Blanco County, Texas

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Blanco County, Texas
Blanco County Courthouse.JPG
The Blanco County Courthouse of 1916 was the first permanent courthouse built after the county seat moved to Johnson City in 1890.
Map of Texas highlighting Blanco County
Location in the state of Texas
Map of the United States highlighting Texas
Texas's location in the U.S.
Founded February 12, 1858
Named for Blanco River
Seat Johnson City
Largest city Blanco
Area
 • Total 713 sq mi (1,847 km2)
 • Land 710 sq mi (1,839 km2)
 • Water 4 sq mi (10 km2), 0.6%
Population
 • (2010) 10,497
 • Density 12/sq mi (5/km²)
Congressional district 21st
Time zone Central: UTC-6/-5
Website www.co.blanco.tx.us

Blanco County is a county located on the Edwards Plateau in the U.S. state of Texas. As of the 2010 census, the population was 10,497.[1] Its county seat is Johnson City.[2] The county is named for the Blanco River which traverses the county. The State of Texas formed Blanco County in 1858 from portions of Burnet, Comal, Gillespie and Hays counties. The city of Blanco served as the county seat from 1858 to 1890, when it was moved to Johnson City.

History[edit]

Geography[edit]

According to the U.S. Census Bureau, the county has a total area of 713 square miles (1,850 km2), of which 710 square miles (1,800 km2) is land and 4 square miles (10 km2) (0.6%) is water.[14]

Blanco County is located in the Hill Country of central Texas, west of Austin and north of San Antonio. Two significant rivers, the Blanco and the Pedernales, flow through the county.

Major highways[edit]

Adjacent counties[edit]

National protected area[edit]

Demographics[edit]

Historical population
Census Pop.
1860 1,281
1870 1,187 −7.3%
1880 3,583 201.9%
1890 4,649 29.8%
1900 4,703 1.2%
1910 4,311 −8.3%
1920 4,063 −5.8%
1930 3,842 −5.4%
1940 4,264 11.0%
1950 3,780 −11.4%
1960 3,657 −3.3%
1970 3,567 −2.5%
1980 4,681 31.2%
1990 5,972 27.6%
2000 8,418 41.0%
2010 10,497 24.7%
Est. 2012 10,655 1.5%
U.S. Decennial Census[15]
2012 Estimate[1]

As of the census[16] of 2000, there were 8,418 people, 3,303 households, and 2,391 families residing in the county. The population density was 12 people per square mile (5/km²). There were 4,031 housing units at an average density of 6 per square mile (2/km²). The racial makeup of the county was 90.97% White, 0.74% Black or African American, 0.59% Native American, 0.19% Asian, 0.01% Pacific Islander, 5.88% from other races, and 1.62% from two or more races. 15.32% of the population were Hispanic or Latino of any race.

There were 3,303 households out of which 30.40% had children under the age of 18 living with them, 61.50% were married couples living together, 7.20% had a female householder with no husband present, and 27.60% were non-families. 24.00% of all households were made up of individuals and 10.80% had someone living alone who was 65 years of age or older. The average household size was 2.50 and the average family size was 2.96.

In the county, the population was spread out with 24.40% under the age of 18, 6.20% from 18 to 24, 25.60% from 25 to 44, 27.10% from 45 to 64, and 16.70% who were 65 years of age or older. The median age was 41 years. For every 100 females there were 97.70 males. For every 100 females age 18 and over, there were 94.90 males.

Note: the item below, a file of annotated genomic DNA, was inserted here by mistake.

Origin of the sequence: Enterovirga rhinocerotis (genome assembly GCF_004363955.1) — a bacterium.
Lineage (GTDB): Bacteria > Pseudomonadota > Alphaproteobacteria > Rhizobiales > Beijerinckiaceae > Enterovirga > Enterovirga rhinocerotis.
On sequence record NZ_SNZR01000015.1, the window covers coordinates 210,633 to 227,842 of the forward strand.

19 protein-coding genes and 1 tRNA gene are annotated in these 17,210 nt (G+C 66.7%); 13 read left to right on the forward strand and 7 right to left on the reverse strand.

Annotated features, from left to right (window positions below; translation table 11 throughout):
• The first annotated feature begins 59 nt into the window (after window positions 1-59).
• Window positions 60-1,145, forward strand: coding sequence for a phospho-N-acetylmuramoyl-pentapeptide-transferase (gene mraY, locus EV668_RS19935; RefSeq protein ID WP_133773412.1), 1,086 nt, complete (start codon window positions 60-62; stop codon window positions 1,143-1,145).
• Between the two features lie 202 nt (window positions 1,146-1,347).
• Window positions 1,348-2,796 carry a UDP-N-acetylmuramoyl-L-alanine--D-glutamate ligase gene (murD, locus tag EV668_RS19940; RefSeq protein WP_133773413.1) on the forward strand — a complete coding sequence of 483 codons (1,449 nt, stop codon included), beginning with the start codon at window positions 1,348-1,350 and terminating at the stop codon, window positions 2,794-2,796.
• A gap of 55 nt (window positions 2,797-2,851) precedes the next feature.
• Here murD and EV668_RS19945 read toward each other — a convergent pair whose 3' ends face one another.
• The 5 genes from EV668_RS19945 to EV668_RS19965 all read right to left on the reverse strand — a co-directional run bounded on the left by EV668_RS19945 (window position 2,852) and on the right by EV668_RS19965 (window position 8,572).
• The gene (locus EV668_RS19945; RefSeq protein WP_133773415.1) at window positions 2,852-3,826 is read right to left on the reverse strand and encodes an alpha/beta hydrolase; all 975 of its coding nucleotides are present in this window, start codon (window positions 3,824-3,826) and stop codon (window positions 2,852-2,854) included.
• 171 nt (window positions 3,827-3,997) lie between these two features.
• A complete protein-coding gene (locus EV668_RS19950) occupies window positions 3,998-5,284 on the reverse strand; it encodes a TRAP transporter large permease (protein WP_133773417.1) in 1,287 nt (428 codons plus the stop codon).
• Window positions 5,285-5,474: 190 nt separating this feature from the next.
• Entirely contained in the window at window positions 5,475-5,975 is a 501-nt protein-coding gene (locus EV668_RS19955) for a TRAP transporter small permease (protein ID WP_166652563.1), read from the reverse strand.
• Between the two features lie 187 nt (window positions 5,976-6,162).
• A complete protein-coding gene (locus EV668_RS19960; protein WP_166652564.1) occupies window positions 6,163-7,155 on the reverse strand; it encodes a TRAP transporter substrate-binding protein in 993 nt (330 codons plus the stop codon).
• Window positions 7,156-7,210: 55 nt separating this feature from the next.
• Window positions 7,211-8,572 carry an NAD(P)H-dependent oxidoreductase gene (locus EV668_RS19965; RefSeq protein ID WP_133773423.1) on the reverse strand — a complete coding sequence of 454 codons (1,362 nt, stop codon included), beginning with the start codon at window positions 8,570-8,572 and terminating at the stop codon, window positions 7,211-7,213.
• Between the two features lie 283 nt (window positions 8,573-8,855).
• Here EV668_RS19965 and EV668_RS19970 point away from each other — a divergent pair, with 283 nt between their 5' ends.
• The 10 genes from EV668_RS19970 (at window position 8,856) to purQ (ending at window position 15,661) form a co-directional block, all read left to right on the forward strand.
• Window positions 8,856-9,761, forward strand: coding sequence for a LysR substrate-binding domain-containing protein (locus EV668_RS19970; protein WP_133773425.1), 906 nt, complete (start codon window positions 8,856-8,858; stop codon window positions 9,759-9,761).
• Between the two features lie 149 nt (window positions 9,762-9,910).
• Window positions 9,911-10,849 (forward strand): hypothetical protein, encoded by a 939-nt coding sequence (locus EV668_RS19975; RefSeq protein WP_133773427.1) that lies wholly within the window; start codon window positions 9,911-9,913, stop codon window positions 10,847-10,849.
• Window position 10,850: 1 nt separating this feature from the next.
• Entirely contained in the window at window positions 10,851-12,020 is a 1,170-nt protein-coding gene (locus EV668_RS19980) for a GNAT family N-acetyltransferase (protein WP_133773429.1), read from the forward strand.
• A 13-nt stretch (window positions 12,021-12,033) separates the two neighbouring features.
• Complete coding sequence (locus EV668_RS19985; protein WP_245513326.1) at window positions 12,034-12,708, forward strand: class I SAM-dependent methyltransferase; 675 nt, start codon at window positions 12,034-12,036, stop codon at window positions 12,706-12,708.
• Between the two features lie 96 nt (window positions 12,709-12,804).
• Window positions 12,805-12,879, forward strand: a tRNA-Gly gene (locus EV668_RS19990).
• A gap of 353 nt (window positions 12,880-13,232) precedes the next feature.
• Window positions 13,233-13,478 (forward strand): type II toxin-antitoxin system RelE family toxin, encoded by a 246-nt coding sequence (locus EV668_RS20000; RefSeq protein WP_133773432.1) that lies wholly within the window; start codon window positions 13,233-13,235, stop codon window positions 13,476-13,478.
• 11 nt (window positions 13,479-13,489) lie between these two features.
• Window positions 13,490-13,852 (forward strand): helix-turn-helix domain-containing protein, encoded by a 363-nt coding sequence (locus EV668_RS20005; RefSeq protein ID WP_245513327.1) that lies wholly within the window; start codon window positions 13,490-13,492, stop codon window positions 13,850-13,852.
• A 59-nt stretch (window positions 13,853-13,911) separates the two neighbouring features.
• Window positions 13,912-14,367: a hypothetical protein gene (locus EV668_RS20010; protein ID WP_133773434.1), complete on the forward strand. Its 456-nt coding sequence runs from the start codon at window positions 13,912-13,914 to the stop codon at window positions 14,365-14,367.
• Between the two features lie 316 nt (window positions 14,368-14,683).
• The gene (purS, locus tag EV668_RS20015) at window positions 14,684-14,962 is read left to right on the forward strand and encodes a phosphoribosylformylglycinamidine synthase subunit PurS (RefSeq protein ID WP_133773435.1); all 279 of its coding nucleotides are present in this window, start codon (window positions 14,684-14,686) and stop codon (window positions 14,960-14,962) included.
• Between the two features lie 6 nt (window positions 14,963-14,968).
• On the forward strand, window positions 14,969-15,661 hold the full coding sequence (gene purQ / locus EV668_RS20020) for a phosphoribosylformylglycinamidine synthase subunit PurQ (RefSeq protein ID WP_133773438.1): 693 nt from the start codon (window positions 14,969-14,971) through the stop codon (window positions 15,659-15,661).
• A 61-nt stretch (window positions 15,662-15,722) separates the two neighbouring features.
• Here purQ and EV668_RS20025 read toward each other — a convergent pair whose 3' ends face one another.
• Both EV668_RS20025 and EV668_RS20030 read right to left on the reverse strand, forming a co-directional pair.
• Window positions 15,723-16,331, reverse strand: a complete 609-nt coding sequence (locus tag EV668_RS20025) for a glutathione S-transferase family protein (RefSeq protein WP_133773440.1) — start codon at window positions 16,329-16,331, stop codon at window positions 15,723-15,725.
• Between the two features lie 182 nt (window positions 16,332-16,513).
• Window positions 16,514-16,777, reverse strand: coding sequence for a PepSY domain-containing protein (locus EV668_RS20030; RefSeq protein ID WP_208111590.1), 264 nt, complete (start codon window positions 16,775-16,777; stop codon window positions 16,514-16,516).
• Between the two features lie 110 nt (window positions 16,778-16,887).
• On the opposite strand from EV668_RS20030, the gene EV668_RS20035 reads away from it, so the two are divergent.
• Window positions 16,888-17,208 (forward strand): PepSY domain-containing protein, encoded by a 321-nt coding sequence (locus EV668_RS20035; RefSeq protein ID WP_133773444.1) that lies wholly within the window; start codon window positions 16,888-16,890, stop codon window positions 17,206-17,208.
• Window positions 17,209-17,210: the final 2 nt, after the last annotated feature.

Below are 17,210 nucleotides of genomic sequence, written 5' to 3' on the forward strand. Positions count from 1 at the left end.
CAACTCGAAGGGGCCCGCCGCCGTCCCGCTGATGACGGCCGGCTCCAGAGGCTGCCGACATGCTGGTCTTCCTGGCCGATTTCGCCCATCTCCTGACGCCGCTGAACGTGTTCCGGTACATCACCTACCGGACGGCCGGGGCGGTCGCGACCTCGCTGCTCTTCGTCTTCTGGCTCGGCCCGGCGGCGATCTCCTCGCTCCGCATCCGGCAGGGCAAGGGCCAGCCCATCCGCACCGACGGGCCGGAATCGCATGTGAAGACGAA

The median income for a household in the county was $39,369, and the median income for a family was $45,382. Males had a median income of $31,717 versus $21,879 for females. The per capita income for the county was $19,721. About 8.10% of families and 11.20% of the population were below the poverty line, including 14.20% of those under age 18 and 9.80% of those age 65 or over.

Communities[edit]

Cities and towns[edit]

Unincorporated community[edit]

See also[edit]

References[edit]

  1. ^ a b "State & County QuickFacts". United States Census Bureau. Retrieved December 8, 2013. 
  2. ^ "Find a County". National Association of Counties. Retrieved 2011-06-07. 
  3. ^ a b c d e f g Ogilvie, Mary H; Leffler, John. "Blanco County". Handbook of Texas Online. Texas State Historical Association. Retrieved 27 November 2010. 
  4. ^ "Comanche Indian Treaty". William Nienke, Sam Morrow. Retrieved 27 November 2010. 
  5. ^ Kelley, Dayton. "Samuel Ealy Johnson Sr". Handbook of Texas Online. Texas State Historical Association. Retrieved 27 November 2010. 
  6. ^ "Round Mountain (Blanco Co)". Handbook of Texas Online. Texas State Historical Association. Retrieved 27 November 2010. 
  7. ^ "Blanco County Courthouse". Texas Escapes. Texas Escapes - Blueprints For Travel, LL. Retrieved 27 November 2010. 
  8. ^ "Johnson City, Tx". Texas Escapes. Texas Escapes - Blueprints For Travel, LLC. Retrieved 27 November 2010. 
  9. ^ "Blanco Co Historical Markers". Fort Tours. Retrieved 27 November 2010. 
  10. ^ "Blanco Co State Park". Texas Parks and Wildlife Dept. Retrieved 27 November 2010. 
  11. ^ Garo, Robert A (1990). The Path to Power. Vintage. p. 400. ISBN 978-0-679-72945-7. 
  12. ^ "C L Browning Ranch". C L Browning Ranch. Retrieved 27 November 2010. 
  13. ^ "Pedernales Falls State Park". Texas Parks and Wlidlife Dept. Retrieved 27 November 2010. 
  14. ^ "US Gazetteer files: 2010, 2000, and 1990". United States Census Bureau. 2011-02-12. Retrieved 2011-04-23. 
  15. ^ "U.S. Decennial Census". Census.gov. Retrieved December 8, 2013. 
  16. ^ "American FactFinder". United States Census Bureau. Retrieved 2011-05-14. 

External links[edit]

Coordinates: 30°16′N 98°24′W / 30.27°N 98.40°W / 30.27; -98.40